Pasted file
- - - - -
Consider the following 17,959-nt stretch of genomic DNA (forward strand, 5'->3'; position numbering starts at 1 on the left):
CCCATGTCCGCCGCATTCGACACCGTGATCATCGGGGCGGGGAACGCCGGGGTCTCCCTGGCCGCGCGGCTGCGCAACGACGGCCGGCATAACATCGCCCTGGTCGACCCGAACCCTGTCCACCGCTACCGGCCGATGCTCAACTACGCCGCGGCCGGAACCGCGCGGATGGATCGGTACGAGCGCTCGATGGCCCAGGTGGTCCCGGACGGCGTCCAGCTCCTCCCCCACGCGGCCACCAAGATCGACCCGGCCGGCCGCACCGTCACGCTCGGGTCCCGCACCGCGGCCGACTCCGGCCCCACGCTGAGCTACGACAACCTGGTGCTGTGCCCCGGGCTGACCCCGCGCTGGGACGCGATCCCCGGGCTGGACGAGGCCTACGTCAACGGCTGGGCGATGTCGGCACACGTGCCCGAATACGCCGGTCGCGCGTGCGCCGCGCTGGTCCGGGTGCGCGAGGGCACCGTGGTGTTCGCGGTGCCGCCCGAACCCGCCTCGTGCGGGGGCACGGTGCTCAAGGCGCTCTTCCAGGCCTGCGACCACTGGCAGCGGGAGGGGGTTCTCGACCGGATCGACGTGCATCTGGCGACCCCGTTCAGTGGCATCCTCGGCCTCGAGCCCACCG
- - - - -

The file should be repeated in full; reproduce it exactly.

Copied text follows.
Consider the following 17,959-nt stretch of genomic DNA (forward strand, 5'->3'; position numbering starts at 1 on the left):
CCCATGTCCGCCGCATTCGACACCGTGATCATCGGGGCGGGGAACGCCGGGGTCTCCCTGGCCGCGCGGCTGCGCAACGACGGCCGGCATAACATCGCCCTGGTCGACCCGAACCCTGTCCACCGCTACCGGCCGATGCTCAACTACGCCGCGGCCGGAACCGCGCGGATGGATCGGTACGAGCGCTCGATGGCCCAGGTGGTCCCGGACGGCGTCCAGCTCCTCCCCCACGCGGCCACCAAGATCGACCCGGCCGGCCGCACCGTCACGCTCGGGTCCCGCACCGCGGCCGACTCCGGCCCCACGCTGAGCTACGACAACCTGGTGCTGTGCCCCGGGCTGACCCCGCGCTGGGACGCGATCCCCGGGCTGGACGAGGCCTACGTCAACGGCTGGGCGATGTCGGCACACGTGCCCGAATACGCCGGTCGCGCGTGCGCCGCGCTGGTCCGGGTGCGCGAGGGCACCGTGGTGTTCGCGGTGCCGCCCGAACCCGCCTCGTGCGGGGGCACGGTGCTCAAGGCGCTCTTCCAGGCCTGCGACCACTGGCAGCGGGAGGGGGTTCTCGACCGGATCGACGTGCATCTGGCGACCCCGTTCAGTGGCATCCTCGGCCTCGAGCCCACCG